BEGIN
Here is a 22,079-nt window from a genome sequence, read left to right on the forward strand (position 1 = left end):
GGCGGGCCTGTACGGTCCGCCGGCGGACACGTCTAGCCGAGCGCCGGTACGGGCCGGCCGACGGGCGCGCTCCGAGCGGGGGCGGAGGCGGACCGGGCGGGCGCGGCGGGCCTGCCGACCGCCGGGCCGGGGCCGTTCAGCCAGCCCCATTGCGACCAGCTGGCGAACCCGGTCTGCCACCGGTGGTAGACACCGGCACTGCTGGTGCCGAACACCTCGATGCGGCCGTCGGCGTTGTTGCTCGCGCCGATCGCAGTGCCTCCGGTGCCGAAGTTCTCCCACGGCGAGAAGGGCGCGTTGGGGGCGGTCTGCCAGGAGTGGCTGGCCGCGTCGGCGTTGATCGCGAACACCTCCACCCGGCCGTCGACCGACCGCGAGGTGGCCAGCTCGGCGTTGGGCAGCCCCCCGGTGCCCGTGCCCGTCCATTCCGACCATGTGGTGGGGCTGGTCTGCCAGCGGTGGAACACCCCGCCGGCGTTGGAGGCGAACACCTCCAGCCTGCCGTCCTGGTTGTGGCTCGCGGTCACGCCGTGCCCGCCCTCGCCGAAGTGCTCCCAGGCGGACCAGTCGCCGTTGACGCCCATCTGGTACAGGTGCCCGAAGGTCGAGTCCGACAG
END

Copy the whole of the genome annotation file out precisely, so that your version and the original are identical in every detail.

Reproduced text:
Here is a 22,079-nt window from a genome sequence, read left to right on the forward strand (position 1 = left end):
GGCGGGCCTGTACGGTCCGCCGGCGGACACGTCTAGCCGAGCGCCGGTACGGGCCGGCCGACGGGCGCGCTCCGAGCGGGGGCGGAGGCGGACCGGGCGGGCGCGGCGGGCCTGCCGACCGCCGGGCCGGGGCCGTTCAGCCAGCCCCATTGCGACCAGCTGGCGAACCCGGTCTGCCACCGGTGGTAGACACCGGCACTGCTGGTGCCGAACACCTCGATGCGGCCGTCGGCGTTGTTGCTCGCGCCGATCGCAGTGCCTCCGGTGCCGAAGTTCTCCCACGGCGAGAAGGGCGCGTTGGGGGCGGTCTGCCAGGAGTGGCTGGCCGCGTCGGCGTTGATCGCGAACACCTCCACCCGGCCGTCGACCGACCGCGAGGTGGCCAGCTCGGCGTTGGGCAGCCCCCCGGTGCCCGTGCCCGTCCATTCCGACCATGTGGTGGGGCTGGTCTGCCAGCGGTGGAACACCCCGCCGGCGTTGGAGGCGAACACCTCCAGCCTGCCGTCCTGGTTGTGGCTCGCGGTCACGCCGTGCCCGCCCTCGCCGAAGTGCTCCCAGGCGGACCAGTCGCCGTTGACGCCCATCTGGTACAGGTGCCCGAAGGTCGAGTCCGACAG